U.S. Department of State
U.S. Department of State
Other State Department Archive SitesU.S. Department of State
U.S. Department of State
U.S. Department of State
U.S. Department of State
U.S. Department of State
U.S. Department of State
U.S. Department of State
Home Issues & Press Travel & Business Countries Youth & Education Careers About State Video
 You are in: Under Secretary for Political Affairs > Bureau of East Asian and Pacific Affairs > Releases > Remarks > 2005 East Asian and Pacific Affairs Remarks, Testimony, and Speeches

Resumption of Fourth Round of Six-Party Talks: Morning Transit, China World Hotel

Christopher R. Hill, Assistant Secretary for East Asian and Pacific Affairs
Beijing, China
September 18, 2005

A/S HILL: Good morning. I don’t really have much new today, except we’re going to stay another day. We’re getting out to Diaoyutai. We have a meeting of the heads of delegation, and we’re going to see if we can deal with these remaining differences that I mentioned to you last night – to see if we can deal with them today. So we’re going to stay another day. I’ve talked with Secretary Rice a couple of times. We’ve been in touch with all our capitals. Also, as you know from Secretary Rice’s schedule, she had the opportunity to talk with some of the other foreign ministers of the delegations that are participating. So we’ll see where we are at the end of the day.

QUESTION: Ambassador Hill, earlier in the week, you spoke about the importance of unanimity, and now it appears that Russia and China have clearly decided that the document is something that they can accept. How concerned are you that there appears to be less unanimity now than there was earlier?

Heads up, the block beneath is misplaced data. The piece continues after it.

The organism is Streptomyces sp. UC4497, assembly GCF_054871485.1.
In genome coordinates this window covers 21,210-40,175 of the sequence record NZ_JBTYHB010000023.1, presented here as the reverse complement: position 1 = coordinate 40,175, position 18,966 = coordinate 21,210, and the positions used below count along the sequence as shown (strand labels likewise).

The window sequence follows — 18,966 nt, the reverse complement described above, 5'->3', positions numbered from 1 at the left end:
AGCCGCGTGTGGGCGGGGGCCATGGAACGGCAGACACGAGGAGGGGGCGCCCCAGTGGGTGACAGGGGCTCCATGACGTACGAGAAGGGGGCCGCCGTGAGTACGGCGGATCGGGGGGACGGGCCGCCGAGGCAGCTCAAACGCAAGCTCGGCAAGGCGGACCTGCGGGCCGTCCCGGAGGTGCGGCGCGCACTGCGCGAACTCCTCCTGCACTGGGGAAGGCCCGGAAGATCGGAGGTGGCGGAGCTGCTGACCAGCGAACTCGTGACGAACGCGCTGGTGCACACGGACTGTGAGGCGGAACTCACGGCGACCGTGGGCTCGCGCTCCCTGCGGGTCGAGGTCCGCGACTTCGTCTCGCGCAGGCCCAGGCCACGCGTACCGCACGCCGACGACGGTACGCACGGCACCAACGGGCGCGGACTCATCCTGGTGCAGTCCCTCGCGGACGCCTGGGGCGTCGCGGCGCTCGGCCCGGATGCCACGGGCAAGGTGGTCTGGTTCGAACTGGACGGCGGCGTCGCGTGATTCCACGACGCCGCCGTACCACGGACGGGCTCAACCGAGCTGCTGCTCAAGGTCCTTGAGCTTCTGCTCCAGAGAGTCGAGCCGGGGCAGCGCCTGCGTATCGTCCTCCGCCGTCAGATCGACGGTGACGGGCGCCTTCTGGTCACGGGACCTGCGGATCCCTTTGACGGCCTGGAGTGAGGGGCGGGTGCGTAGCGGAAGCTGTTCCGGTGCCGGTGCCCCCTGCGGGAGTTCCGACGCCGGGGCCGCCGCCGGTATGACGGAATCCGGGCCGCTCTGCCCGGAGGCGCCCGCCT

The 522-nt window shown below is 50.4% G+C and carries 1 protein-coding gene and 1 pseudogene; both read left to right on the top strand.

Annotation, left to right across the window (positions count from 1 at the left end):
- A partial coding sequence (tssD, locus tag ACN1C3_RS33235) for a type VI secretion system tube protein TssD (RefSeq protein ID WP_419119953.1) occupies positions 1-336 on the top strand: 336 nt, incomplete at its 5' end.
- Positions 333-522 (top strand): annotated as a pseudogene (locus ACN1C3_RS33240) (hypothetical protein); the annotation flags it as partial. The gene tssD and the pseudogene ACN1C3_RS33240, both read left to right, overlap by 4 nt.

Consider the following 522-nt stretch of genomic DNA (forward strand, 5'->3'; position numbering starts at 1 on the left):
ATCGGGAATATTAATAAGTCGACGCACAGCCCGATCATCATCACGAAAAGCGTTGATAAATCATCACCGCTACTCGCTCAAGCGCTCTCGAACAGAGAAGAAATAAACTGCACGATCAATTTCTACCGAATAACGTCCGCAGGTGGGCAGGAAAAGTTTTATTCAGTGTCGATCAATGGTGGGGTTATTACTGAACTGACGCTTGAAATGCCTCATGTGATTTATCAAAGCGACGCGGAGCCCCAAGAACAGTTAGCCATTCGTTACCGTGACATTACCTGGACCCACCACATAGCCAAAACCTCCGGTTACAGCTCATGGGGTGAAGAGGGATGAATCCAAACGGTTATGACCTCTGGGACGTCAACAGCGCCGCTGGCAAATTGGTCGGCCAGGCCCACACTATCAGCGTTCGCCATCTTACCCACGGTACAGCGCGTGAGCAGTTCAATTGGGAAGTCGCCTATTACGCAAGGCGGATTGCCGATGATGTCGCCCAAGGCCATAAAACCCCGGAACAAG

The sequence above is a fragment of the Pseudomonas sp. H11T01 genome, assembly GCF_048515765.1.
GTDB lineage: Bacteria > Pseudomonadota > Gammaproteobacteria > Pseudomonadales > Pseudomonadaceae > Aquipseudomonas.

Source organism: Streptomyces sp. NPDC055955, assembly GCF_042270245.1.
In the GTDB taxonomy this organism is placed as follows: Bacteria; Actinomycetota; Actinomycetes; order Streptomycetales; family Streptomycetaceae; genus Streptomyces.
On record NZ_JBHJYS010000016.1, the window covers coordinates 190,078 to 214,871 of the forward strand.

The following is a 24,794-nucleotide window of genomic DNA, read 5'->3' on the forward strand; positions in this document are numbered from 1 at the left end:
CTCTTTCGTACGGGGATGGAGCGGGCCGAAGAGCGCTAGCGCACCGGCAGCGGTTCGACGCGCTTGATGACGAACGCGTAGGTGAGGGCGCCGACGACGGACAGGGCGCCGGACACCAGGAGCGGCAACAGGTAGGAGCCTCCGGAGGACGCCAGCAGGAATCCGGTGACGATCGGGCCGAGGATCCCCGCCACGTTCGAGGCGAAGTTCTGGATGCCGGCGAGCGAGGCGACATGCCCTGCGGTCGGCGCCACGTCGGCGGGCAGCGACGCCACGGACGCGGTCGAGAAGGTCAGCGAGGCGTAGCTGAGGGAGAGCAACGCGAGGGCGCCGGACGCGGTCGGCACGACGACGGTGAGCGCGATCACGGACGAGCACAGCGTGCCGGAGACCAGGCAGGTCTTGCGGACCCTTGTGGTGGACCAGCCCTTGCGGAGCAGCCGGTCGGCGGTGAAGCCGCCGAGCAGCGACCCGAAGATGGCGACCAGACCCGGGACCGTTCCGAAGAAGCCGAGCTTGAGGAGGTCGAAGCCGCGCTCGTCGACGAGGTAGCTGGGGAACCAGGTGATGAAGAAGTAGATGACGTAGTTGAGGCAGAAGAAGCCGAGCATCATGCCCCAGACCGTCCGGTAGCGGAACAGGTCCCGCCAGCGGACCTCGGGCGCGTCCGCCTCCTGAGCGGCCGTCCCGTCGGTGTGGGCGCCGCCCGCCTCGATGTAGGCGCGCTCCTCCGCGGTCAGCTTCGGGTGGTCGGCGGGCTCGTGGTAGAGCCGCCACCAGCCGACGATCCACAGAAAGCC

A/S HILL: Well, actually, we’re all very supportive of the document. The issue is the tactics of how we express elements of the document. That is, we agree to what we are trying to do. The issue is how we express that in this document, and some delegations prefer to leave some things more ambiguous. My delegation would like to see things less ambiguous. We have to resolve some of the tactics of it, but I cannot accept the premise of your question that somehow we are not together on this because I feel we very much are. Last night I sat between the Russian and Chinese delegates. We had very good exchange on this. Thank you very much.



Released on September 19, 2005

  Back to top

U.S. Department of State
USA.govU.S. Department of StateUpdates  |   Frequent Questions  |   Contact Us  |   Email this Page  |   Subject Index  |   Search
The Office of Electronic Information, Bureau of Public Affairs, manages this site as a portal for information from the U.S. State Department. External links to other Internet sites should not be construed as an endorsement of the views or privacy policies contained therein.
About state.gov  |   Privacy Notice  |   FOIA  |   Copyright Information  |   Other U.S. Government Information

Published by the U.S. Department of State Website at http://www.state.gov maintained by the Bureau of Public Affairs.